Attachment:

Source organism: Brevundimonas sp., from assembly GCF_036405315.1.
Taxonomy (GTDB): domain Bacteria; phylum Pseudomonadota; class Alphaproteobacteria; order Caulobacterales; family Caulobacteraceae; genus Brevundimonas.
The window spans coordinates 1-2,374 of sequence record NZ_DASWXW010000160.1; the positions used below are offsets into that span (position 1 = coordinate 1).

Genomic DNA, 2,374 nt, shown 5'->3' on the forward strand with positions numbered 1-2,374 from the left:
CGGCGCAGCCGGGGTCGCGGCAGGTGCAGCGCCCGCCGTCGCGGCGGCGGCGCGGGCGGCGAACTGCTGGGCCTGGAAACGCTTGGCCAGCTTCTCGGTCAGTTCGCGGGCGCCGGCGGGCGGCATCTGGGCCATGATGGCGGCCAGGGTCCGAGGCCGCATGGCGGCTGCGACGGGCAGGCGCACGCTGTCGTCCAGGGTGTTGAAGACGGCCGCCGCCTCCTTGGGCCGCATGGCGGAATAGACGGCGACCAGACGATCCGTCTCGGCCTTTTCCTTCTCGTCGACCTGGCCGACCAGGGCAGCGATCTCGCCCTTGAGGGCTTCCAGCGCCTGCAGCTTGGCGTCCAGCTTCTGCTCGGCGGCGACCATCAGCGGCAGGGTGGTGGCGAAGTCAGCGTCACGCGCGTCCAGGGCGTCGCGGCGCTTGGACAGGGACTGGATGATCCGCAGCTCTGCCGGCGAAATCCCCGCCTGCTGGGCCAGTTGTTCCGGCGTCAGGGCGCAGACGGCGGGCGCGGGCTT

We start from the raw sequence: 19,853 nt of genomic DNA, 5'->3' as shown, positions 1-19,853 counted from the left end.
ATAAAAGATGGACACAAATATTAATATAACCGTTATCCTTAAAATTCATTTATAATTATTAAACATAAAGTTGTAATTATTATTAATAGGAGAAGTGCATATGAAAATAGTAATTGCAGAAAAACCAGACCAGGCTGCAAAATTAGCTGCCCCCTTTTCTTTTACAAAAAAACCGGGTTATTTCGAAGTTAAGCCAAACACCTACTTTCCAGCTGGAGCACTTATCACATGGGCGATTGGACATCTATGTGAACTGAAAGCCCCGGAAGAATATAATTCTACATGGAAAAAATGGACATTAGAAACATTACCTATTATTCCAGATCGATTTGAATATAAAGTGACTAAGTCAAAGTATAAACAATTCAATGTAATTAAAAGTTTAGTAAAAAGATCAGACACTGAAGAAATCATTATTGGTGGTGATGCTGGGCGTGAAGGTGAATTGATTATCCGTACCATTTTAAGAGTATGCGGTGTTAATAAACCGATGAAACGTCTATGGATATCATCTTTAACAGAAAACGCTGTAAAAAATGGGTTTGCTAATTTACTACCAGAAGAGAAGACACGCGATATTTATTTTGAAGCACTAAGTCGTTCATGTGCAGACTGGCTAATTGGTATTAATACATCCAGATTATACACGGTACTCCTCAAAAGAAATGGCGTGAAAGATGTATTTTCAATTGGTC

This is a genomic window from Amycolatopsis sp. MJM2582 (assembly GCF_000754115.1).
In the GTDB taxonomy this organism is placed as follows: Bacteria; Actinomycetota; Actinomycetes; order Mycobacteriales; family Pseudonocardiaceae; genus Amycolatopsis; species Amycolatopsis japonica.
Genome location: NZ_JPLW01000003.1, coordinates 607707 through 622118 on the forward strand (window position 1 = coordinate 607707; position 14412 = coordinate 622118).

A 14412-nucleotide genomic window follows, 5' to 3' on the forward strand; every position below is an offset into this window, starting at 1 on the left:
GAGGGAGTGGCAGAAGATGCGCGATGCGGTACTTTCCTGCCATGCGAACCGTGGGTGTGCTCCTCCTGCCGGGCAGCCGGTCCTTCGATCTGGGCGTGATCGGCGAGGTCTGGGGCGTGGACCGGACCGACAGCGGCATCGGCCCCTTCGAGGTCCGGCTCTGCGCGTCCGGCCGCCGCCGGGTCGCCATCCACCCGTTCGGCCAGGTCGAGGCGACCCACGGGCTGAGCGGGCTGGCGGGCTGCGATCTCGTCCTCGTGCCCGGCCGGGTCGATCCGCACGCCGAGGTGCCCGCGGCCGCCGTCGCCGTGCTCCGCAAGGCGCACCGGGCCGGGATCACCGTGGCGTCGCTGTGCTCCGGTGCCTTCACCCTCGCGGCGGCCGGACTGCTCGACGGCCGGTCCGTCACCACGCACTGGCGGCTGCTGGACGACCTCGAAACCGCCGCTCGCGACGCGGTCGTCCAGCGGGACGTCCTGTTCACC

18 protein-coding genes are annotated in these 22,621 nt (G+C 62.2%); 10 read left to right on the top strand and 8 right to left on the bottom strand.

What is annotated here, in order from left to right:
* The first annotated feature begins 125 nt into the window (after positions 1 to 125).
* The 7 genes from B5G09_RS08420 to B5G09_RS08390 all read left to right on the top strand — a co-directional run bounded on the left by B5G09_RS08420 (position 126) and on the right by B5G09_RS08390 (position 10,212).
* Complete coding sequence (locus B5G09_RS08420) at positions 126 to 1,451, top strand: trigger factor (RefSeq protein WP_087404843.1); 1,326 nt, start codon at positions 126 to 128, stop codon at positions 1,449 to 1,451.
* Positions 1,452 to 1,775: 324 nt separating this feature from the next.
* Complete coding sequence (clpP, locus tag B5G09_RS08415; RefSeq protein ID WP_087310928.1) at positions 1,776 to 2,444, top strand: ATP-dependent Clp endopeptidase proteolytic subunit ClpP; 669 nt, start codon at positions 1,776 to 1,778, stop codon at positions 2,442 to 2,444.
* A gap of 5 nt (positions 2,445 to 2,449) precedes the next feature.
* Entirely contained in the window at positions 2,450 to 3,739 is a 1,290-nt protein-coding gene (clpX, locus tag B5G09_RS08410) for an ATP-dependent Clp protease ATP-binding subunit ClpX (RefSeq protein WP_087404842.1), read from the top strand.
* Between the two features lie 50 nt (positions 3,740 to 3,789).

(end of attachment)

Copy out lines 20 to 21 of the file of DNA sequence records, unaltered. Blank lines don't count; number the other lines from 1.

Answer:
* A gap of 5 nt (positions 2,445 to 2,449) precedes the next feature.
* Entirely contained in the window at positions 2,450 to 3,739 is a 1,290-nt protein-coding gene (clpX, locus tag B5G09_RS08410) for an ATP-dependent Clp protease ATP-binding subunit ClpX (RefSeq protein WP_087404842.1), read from the top strand.